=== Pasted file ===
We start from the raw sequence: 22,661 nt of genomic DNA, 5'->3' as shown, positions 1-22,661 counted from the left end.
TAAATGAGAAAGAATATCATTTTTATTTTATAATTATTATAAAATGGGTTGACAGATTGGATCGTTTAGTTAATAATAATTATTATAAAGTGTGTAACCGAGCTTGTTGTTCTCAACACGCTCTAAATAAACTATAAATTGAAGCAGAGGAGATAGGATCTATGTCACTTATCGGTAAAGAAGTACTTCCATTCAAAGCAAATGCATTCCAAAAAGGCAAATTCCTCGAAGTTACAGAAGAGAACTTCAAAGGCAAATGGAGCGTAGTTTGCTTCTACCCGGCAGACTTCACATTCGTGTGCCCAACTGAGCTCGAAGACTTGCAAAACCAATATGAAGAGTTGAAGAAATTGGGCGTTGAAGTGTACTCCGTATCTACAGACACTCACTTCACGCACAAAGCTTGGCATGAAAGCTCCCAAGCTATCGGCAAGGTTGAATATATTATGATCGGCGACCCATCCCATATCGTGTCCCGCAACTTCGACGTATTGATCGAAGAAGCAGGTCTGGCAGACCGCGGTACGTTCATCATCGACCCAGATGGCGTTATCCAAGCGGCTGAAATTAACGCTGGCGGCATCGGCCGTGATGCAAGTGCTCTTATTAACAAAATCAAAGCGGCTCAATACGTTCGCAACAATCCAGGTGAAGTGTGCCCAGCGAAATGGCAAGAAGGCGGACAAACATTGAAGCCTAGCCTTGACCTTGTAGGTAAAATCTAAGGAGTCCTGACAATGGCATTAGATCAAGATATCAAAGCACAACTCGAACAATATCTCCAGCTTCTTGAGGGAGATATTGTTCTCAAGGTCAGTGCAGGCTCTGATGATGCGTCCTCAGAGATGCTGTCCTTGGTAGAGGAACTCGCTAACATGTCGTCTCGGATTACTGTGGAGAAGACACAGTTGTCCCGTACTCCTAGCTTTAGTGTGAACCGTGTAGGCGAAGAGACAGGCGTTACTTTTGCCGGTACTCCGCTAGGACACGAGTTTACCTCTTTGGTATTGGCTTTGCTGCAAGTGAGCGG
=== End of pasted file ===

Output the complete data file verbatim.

We start from the raw sequence: 22,661 nt of genomic DNA, 5'->3' as shown, positions 1-22,661 counted from the left end.
TAAATGAGAAAGAATATCATTTTTATTTTATAATTATTATAAAATGGGTTGACAGATTGGATCGTTTAGTTAATAATAATTATTATAAAGTGTGTAACCGAGCTTGTTGTTCTCAACACGCTCTAAATAAACTATAAATTGAAGCAGAGGAGATAGGATCTATGTCACTTATCGGTAAAGAAGTACTTCCATTCAAAGCAAATGCATTCCAAAAAGGCAAATTCCTCGAAGTTACAGAAGAGAACTTCAAAGGCAAATGGAGCGTAGTTTGCTTCTACCCGGCAGACTTCACATTCGTGTGCCCAACTGAGCTCGAAGACTTGCAAAACCAATATGAAGAGTTGAAGAAATTGGGCGTTGAAGTGTACTCCGTATCTACAGACACTCACTTCACGCACAAAGCTTGGCATGAAAGCTCCCAAGCTATCGGCAAGGTTGAATATATTATGATCGGCGACCCATCCCATATCGTGTCCCGCAACTTCGACGTATTGATCGAAGAAGCAGGTCTGGCAGACCGCGGTACGTTCATCATCGACCCAGATGGCGTTATCCAAGCGGCTGAAATTAACGCTGGCGGCATCGGCCGTGATGCAAGTGCTCTTATTAACAAAATCAAAGCGGCTCAATACGTTCGCAACAATCCAGGTGAAGTGTGCCCAGCGAAATGGCAAGAAGGCGGACAAACATTGAAGCCTAGCCTTGACCTTGTAGGTAAAATCTAAGGAGTCCTGACAATGGCATTAGATCAAGATATCAAAGCACAACTCGAACAATATCTCCAGCTTCTTGAGGGAGATATTGTTCTCAAGGTCAGTGCAGGCTCTGATGATGCGTCCTCAGAGATGCTGTCCTTGGTAGAGGAACTCGCTAACATGTCGTCTCGGATTACTGTGGAGAAGACACAGTTGTCCCGTACTCCTAGCTTTAGTGTGAACCGTGTAGGCGAAGAGACAGGCGTTACTTTTGCCGGTACTCCGCTAGGACACGAGTTTACCTCTTTGGTATTGGCTTTGCTGCAAGTGAGCGG